Gene finding and annotation of the P. damnosus LMG 28219 draft genome with the Integrated Microbial Genomics Expert review (IMG-RE) software resulted in a total gene count of 2266, among which 96.12% were CDSs. A total of 79.08% of the CDSs could be assigned to a protein, among which 23.39% and 12.80% were predicted to be enzymes and transporters, respectively. This agrees with the property of LAB to encode a broad repertoire of transporters for efficient nutrient uptake and reflects their limited biosynthetic capabilities [17]. Additionally, 2.60% of the genes encoded signal peptides, whereas 26.04% encoded transmembrane proteins. Furthermore, a total of 56 tRNA and three 5S, 16S, and 23S rRNA genes were predicted. As expected, most CDSs were involved in carbohydrate, protein, DNA, and RNA metabolism and in cell wall and capsule construction. These findings agreed with those of Makarova and colleagues [17], who analyzed 12 genomes belonging to the order Lactobacillales and defined a core of Lactobacillales-specific clusters of orthologous groups (LaCOGs). The functional distribution of the conserved core of 567 LaCOGs showed that the majority encodes components of the information processing systems (translation, transcription, and replication), which are likely to perform essential functions. With the exception of 9 LaCOGs (i.e., COGs 0230, 0419, 0454, 0457, 0470, 0762, 2815, 2855, and 4608), all core LaCOGs were found in the draft genome of P. damnosus LMG 28219. Genome closure could possibly lead to the identification of these missing core functions, although an update of the core LaCOGs is mandatory, because only 12 Lactobacillales species out of more than 500 species of this order were included; in addition, only one of these 12 species belonged to the genus Pediococcus.

Next to these core functions, the draft genome sequence of P. damnosus LMG 28219 comprised 50 predicted CDSs that were associated with virulence, disease, and defense, including three multidrug resistance efflux pumps. Also, 42 CDSs related to stress response were detected, seven of which were involved in oxidative stress response. Four of the non-core LaCOGs present in the P. damnosus LMG 28219 draft genome comprised 12 or more CDSs in a COG, namely arabinose efflux permeases (COG2814), transcriptional regulators (COG1309), predicted transcriptional regulators (COG0789), and transposases and their inactivated derivatives (COG2826). Arabinose efflux permeases belong to the major facilitator superfamily, a large and diverse group of secondary transporters that includes uniporters, symporters, and antiporters [22]. A total of 12 and 10 CDSs of COG2814 were annotated as arabinose efflux permeases and drug resistance transporters from the EmrB/QacA subfamily, respectively. In addition, one CDS was predicted to be a drug resistance transporter of the Bcr/CflA subfamily and one was predicted to be a transporter belonging to the carbohydrate transporter family. The COG1309 members belonged to the TetR family of transcriptional repressors, which are involved in transcriptional control of multidrug efflux pumps, pathways for the biosynthesis of antibiotics, responses to osmotic stress and toxic chemicals, control of catabolic pathways, differentiation processes, and pathogenicity. Analysis of the CDSs of COG0789 did not reveal insights into their function. Finally, the CDSs in COG2826 were all transposases belonging to the insertion sequence IS30 family. The presence of IS elements may lead to genomic instability due to its role in gene loss and gene gain [23].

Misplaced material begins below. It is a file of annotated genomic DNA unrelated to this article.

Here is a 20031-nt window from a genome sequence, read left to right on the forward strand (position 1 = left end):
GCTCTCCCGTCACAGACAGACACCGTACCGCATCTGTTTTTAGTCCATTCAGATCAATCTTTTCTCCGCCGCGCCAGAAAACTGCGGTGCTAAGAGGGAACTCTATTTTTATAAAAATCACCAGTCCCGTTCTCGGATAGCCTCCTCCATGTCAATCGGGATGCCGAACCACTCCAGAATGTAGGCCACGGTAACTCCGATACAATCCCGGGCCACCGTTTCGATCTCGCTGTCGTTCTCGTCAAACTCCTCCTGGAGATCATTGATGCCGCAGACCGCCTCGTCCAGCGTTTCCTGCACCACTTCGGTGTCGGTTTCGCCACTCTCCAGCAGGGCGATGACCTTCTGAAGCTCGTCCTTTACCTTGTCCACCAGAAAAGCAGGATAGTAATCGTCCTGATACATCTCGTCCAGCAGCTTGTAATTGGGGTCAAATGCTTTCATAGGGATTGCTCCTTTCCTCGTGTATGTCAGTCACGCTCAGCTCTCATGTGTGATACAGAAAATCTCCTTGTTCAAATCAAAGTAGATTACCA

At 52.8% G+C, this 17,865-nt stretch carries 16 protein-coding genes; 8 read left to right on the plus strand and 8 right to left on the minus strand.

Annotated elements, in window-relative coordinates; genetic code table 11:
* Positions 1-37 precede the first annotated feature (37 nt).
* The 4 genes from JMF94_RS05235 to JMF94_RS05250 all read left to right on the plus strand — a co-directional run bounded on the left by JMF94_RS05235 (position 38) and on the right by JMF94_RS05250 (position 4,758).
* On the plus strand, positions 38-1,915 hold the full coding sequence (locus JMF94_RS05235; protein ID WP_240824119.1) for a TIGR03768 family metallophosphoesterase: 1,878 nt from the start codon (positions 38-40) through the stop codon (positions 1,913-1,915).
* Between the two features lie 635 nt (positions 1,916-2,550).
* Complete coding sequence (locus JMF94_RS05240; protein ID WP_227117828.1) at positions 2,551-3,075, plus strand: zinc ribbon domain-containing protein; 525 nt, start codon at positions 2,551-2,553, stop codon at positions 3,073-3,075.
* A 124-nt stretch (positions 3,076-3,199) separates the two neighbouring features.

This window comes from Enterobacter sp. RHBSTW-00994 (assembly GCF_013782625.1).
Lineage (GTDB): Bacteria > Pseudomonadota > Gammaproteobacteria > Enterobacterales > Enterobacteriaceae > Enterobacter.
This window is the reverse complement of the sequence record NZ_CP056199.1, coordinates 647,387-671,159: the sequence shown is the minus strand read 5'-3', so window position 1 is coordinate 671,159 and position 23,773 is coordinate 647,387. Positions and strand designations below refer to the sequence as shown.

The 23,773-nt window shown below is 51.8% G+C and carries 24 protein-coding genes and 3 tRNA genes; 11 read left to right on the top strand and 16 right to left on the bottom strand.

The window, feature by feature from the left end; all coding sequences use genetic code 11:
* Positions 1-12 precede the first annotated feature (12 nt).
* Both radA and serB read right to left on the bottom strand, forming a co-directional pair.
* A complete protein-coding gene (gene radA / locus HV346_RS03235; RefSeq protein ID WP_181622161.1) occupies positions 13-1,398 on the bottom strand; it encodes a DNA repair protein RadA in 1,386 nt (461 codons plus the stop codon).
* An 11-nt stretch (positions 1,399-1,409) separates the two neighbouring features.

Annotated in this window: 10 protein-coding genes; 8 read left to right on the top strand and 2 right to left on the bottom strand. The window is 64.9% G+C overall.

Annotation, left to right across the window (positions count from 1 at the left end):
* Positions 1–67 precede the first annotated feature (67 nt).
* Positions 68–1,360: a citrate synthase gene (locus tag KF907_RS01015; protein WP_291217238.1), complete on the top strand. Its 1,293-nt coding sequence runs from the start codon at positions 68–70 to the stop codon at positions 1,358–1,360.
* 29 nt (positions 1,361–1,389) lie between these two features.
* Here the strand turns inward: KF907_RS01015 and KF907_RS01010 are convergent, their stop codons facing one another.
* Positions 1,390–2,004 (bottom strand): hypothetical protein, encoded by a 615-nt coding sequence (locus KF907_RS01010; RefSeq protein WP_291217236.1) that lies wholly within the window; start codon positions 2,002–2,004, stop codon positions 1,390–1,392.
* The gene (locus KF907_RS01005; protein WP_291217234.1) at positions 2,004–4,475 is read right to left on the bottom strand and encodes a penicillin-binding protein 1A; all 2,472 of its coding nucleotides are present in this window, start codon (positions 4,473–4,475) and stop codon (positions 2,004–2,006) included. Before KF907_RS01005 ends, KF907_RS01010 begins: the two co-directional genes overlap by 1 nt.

Comparative genomics

The draft genome sequence of P. damnosus LMG 28219 was compared with the complete genome sequences of P. pentosaceus ATCC 25745 and P. claussenii ATCC BAA-344T. The number of CDSs predicted in the draft genome of P. damnosus LMG 28219 was higher compared to those in the reference genomes (Table 2). In addition, the number of genes in P. claussenii ATCC BAA-344T exceeded that of P. pentosaceus ATCC 25745. This could be explained by the need to acquire additional functions during evolution to be able to survive in the hostile beer environment compared to the plant environment. Possibly, P. pentosaceus ATCC 25745 can acquire more nutrients from its environment compared to P. damnosus LMG 28219 and P. claussenii ATCC BAA-344T. The number of rRNA operons in the genome of P. damnosus LMG 28219 was lower compared to that in P. pentosaceus ATCC 25745 and P. claussenii ATCC BAA-344T, which may reflect differences in ecological competitiveness [17,24,25]. In addition, the average nucleotide identities (ANIs) of P. damnosus LMG 28219 versus P. pentosaceus ATCC 25745 and P. claussenii ATCC BAA-344T were 69.81% and 69.28%, respectively, whereas the ANIs between P. pentosaceus ATCC 25745 and P. claussenii ATCC BAA-344T were 71.53%. These results agreed with previous findings, indicating that P. claussenii and P. pentosaceus are evolutionarily closer related to each other compared to P. damnosus [26].

Table 2 Comparison of genome characteristics of P. pentosaceus ATCC 25745, P. claussenii ATCC BAA-344 T , and P. damnosus LMG 28219 (based on the IMG-ER server)